“Essentially, the more donors we have who support the project, the sooner the clinic doors will open to area residents. We realize that times are tough financially for many people, but we’re hopeful that those who have the means – whether it’s individuals or businesses – will see the necessity here and contribute to the cause.”

Bly points out that the reason for this clinic doesn’t just benefit people who care for cats but the entire community. She says, “As a whole, it’s better for everybody when overpopulation is brought under control. We truly believe that together we can all make a difference because even five dollars from one person here and one person there really adds up quick and proves that even a small donation can make a large impact.”

To learn more or to contribute to the cause visit their site at www.friendsofcompanionanimals.org today.

FIV Is NOT a Death Sentence

 

Most people tend to think that once aa cat is diagnosed with feline immunodeficiency virus the best course of action is euthanasia. While FIV is a lifelong disease and affected cats do require special attention, it hardly means the feline cannot live a fulfilling life without spreading the virus.

 

What is FIV?

 

FIV is commonly thought of as the feline form of HIV, but it’s only a risk to felines. Like HIV, it weakens the immune system, making infected cats more susceptible to other diseases. Unlike its more highly contagious cousin, feline leukemia, IV is mainly transmitted when an infected cat bites or scratches other cats earning it the title of a “fighting cats disease”. It can also be passed from mother to kittens, but only if the queen is infected while nursing or pregnant.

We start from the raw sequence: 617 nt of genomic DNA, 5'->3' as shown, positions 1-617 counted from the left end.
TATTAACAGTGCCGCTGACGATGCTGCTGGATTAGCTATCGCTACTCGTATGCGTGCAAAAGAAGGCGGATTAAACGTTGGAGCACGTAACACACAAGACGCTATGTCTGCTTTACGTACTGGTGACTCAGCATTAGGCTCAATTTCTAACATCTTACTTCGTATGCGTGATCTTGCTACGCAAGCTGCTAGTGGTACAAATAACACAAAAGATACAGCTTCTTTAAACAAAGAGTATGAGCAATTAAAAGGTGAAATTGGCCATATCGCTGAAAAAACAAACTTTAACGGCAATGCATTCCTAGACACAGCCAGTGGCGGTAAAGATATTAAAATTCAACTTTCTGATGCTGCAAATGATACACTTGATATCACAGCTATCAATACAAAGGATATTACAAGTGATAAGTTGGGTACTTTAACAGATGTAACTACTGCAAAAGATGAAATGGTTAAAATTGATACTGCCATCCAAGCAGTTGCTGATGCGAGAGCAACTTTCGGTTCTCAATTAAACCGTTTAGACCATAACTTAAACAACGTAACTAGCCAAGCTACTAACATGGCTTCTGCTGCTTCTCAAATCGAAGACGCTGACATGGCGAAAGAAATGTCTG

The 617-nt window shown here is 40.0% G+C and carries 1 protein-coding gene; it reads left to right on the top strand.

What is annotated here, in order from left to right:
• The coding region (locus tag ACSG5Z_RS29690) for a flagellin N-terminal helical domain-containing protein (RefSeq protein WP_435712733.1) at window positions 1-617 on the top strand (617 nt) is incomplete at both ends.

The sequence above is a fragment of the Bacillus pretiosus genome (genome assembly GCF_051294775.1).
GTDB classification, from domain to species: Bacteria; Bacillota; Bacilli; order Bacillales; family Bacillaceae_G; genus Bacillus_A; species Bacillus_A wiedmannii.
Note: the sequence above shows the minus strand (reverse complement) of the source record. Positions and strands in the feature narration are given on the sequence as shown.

What happens to  FIV infected cats?

 

Friendly cats continue to live a happy life for many years before the virus reaches its final, chronic clinical stage and the pet begins to show signs of illness. In the meantime, these cats are best kept indoors and away from other cats. This separation is not just to prevent the infected cat from spreading the virus, but also to protect the infected cats, with its weakened immune system, from contracting any other illnesses that other cats might be carrying. Some people might choose, in a situation where all cats are friendly and do not fight, to offer these special felines companionship by adopting multiple FIV cats. As long as they are monitored for any signs of sickness and kept away from potential sources of other diseases, they can live happily as typical house cats.

 

FOCA’s FIV Felines for Adoption

 

At our shelter, we have FIV cats for adoption. They are all extremely friendly with people, as well as other cats. We keep them away from the other shelter cats, more out of concern for their health than concerned that they might bite or scratch to pass the virus. If you can offer a safe, loving home with a little extra care, stop by our shelter and meet the sweethearts. They have as much love and life to offer as any other.